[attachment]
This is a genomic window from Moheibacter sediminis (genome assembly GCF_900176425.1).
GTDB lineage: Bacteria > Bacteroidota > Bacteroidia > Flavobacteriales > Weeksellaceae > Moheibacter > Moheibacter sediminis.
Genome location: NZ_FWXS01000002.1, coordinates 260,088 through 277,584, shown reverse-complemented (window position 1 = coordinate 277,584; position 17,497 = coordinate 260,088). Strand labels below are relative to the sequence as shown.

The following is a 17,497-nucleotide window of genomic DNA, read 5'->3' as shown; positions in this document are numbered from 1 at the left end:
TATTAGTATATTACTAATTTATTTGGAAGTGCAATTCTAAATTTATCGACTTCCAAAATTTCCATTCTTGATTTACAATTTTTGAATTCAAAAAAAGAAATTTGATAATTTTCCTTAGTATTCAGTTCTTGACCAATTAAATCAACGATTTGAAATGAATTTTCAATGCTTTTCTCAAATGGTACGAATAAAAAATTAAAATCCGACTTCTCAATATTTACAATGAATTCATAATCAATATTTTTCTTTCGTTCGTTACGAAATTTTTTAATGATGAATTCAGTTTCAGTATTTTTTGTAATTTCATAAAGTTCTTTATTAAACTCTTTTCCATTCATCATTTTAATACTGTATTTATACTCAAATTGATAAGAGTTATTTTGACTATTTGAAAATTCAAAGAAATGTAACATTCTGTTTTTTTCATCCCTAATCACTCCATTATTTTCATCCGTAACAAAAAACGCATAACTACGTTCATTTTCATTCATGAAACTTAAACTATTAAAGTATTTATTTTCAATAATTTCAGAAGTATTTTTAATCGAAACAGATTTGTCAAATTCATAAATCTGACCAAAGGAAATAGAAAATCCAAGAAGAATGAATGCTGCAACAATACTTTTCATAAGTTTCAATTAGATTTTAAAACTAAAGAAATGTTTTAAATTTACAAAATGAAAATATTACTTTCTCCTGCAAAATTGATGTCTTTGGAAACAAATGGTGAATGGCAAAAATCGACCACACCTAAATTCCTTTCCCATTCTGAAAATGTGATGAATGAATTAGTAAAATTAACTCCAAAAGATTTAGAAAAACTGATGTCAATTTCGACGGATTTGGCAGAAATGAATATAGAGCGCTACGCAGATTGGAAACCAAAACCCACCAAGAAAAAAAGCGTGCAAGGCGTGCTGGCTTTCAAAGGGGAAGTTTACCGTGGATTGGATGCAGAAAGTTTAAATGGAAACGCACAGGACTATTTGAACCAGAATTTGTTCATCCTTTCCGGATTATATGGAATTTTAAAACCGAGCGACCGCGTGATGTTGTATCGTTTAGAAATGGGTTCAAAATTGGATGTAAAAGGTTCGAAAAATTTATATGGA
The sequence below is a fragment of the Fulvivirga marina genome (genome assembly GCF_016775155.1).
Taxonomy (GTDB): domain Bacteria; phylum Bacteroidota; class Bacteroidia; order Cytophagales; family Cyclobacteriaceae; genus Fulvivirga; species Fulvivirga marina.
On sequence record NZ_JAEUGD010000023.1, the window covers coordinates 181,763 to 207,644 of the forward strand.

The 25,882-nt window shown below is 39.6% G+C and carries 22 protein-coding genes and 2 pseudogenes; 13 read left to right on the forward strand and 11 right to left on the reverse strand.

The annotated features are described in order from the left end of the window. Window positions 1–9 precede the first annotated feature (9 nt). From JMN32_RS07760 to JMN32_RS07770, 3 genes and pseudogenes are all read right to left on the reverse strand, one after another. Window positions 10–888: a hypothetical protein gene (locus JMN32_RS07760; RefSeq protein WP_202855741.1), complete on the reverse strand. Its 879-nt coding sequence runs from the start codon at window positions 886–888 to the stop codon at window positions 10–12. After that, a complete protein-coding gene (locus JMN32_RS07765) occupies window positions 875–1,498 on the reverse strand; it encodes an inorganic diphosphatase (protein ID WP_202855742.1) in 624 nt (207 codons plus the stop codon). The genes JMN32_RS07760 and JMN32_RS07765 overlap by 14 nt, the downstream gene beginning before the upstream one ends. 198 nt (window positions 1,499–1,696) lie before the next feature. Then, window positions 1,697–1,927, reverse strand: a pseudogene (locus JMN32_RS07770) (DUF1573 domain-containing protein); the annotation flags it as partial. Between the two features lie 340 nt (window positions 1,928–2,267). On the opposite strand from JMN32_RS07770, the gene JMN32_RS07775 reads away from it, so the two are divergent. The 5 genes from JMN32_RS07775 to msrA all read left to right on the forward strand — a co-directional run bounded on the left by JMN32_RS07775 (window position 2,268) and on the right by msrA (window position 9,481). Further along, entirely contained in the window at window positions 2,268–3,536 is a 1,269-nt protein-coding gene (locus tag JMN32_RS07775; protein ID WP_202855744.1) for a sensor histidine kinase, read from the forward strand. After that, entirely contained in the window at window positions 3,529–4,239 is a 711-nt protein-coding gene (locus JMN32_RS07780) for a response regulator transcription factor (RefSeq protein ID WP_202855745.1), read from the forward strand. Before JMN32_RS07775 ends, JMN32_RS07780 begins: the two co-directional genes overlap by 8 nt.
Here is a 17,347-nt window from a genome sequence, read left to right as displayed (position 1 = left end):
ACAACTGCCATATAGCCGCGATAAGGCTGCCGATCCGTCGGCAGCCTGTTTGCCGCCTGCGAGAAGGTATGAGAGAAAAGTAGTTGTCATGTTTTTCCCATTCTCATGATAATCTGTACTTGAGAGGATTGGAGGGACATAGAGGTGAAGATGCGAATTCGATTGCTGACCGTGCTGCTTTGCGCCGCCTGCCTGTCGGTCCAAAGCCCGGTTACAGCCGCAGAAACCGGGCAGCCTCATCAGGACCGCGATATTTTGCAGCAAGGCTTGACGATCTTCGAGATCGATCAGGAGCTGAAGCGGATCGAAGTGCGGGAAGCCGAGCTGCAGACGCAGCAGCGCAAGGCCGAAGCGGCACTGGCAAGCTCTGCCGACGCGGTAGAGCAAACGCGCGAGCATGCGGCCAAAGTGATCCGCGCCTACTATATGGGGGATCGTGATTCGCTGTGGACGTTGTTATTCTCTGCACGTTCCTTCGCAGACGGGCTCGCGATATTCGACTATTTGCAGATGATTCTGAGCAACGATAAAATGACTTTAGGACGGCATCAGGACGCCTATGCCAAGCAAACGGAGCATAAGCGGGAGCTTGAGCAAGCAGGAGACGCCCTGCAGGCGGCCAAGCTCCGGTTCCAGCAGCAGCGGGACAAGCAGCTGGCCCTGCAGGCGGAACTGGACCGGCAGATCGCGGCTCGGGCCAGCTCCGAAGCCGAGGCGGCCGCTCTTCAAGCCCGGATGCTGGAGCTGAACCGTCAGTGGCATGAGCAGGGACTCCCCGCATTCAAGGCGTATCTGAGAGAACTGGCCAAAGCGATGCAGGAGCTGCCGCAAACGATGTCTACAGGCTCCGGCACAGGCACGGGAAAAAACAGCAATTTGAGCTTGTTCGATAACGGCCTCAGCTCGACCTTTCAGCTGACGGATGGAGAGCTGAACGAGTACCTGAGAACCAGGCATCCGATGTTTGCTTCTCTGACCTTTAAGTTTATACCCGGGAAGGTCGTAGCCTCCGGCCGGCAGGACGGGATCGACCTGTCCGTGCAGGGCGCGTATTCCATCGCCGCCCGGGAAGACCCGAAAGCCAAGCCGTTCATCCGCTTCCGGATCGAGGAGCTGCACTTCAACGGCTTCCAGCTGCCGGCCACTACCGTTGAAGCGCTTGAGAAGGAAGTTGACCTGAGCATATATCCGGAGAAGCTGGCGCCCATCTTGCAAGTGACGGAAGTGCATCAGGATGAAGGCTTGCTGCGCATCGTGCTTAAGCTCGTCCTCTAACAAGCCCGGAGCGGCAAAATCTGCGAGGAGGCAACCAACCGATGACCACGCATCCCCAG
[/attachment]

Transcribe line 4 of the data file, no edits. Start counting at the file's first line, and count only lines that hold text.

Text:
The following is a 17,497-nucleotide window of genomic DNA, read 5'->3' as shown; positions in this document are numbered from 1 at the left end: